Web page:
...The Senators and Representatives before mentioned, and the Members of the several State Legislatures, and all executive and judicial Officers, both of the United States and of the several States, shall be bound by Oath or Affirmation, to support this Constitution; but no religious Test shall ever be required as a Qualification to any Office or public Trust under the United States.
Dobson: I didn't disparage Fred Thompson's faith
Quoted: 'I don't think he's a Christian; at least that's my impression'
Posted: March 30, 2007
6:03 p.m. Eastern
Focus on the Family founder James Dobson claims U.S. News and World Report mischaracterized remarks reported by the magazine as disparaging of Sen. Fred Thompson and the potential presidential candidate's Christian faith.
The online story appeared this week with the title "Dobson Offers Insight on 2008 Republican Hopefuls: Focus on the Family Founder Snubs Thompson, Praises Gingrich."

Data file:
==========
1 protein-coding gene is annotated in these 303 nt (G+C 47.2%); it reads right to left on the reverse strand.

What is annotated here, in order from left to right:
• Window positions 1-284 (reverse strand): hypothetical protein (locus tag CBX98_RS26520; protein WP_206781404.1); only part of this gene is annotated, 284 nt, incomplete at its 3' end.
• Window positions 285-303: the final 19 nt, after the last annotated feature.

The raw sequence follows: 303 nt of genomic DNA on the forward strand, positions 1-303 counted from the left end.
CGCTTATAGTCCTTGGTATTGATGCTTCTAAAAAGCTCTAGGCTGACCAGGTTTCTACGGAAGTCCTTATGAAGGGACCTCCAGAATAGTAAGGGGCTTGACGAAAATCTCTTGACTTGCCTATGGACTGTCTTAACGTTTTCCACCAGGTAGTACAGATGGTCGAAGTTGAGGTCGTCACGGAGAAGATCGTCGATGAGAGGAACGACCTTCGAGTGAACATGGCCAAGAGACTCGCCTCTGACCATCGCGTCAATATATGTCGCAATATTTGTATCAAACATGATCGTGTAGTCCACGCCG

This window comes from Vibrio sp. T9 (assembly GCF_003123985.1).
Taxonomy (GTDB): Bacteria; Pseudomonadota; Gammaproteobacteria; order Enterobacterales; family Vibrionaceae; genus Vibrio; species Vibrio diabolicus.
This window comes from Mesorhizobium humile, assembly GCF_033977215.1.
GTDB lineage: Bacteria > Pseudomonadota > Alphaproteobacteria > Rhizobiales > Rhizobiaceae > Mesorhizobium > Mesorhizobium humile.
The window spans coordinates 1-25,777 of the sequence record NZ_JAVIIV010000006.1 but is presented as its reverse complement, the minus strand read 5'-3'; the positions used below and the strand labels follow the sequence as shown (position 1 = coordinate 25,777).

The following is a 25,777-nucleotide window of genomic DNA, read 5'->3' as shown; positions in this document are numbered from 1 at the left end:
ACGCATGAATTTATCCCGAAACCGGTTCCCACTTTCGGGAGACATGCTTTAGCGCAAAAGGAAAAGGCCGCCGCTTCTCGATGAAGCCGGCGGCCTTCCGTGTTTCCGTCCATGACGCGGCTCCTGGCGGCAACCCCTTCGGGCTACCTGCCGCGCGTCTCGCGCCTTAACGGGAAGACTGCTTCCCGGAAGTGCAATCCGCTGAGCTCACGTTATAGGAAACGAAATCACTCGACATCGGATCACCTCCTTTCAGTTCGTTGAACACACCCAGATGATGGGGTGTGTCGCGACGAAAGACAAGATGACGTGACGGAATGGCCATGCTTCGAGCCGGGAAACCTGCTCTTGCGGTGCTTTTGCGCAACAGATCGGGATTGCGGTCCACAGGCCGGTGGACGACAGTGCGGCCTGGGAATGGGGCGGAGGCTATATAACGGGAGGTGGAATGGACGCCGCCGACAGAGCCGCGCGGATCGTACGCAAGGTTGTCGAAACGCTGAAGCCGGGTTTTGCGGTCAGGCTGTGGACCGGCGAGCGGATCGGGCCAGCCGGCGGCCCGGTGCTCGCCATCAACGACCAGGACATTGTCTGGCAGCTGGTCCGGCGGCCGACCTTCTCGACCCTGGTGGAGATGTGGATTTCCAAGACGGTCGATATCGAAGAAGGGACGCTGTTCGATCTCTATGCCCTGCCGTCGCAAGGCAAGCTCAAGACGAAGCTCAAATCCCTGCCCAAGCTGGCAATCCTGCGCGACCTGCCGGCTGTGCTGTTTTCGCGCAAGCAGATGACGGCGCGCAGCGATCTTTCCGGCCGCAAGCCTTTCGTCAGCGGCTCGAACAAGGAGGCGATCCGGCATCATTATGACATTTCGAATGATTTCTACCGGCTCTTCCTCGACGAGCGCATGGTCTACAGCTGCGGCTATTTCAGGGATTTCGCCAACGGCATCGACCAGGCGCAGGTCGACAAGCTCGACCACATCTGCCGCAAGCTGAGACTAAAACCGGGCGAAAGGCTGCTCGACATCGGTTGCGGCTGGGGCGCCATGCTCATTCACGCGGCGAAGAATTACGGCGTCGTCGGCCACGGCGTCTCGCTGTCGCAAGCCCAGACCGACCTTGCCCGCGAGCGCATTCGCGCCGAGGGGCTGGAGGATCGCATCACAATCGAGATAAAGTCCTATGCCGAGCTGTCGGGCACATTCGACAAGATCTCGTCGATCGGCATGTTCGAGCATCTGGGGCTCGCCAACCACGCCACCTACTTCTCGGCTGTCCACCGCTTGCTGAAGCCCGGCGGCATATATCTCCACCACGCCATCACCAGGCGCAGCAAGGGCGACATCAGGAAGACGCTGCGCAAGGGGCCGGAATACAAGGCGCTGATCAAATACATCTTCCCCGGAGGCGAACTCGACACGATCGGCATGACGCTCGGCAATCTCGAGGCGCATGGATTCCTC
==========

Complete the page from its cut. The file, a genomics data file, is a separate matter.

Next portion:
Reporter Dan Gilgoff wrote Dobson "appeared to throw cold water on a possible presidential bid by former Sen. Fred Thompson while praising former House Speaker Newt Gingrich, who is also weighing a presidential run, in a phone interview Tuesday."
Gilgoff quoted Dobson saying of Thompson, "Everyone knows he's conservative and has come out strongly for the things that the pro-family movement stands for, [but] I don't think he's a Christian; at least that's my impression."
In the U.S. News story, Dobson added, according to Gilgoff, that such an impression would make it difficult for Thompson to connect with the Republican Party's conservative Christian base and win the GOP nomination.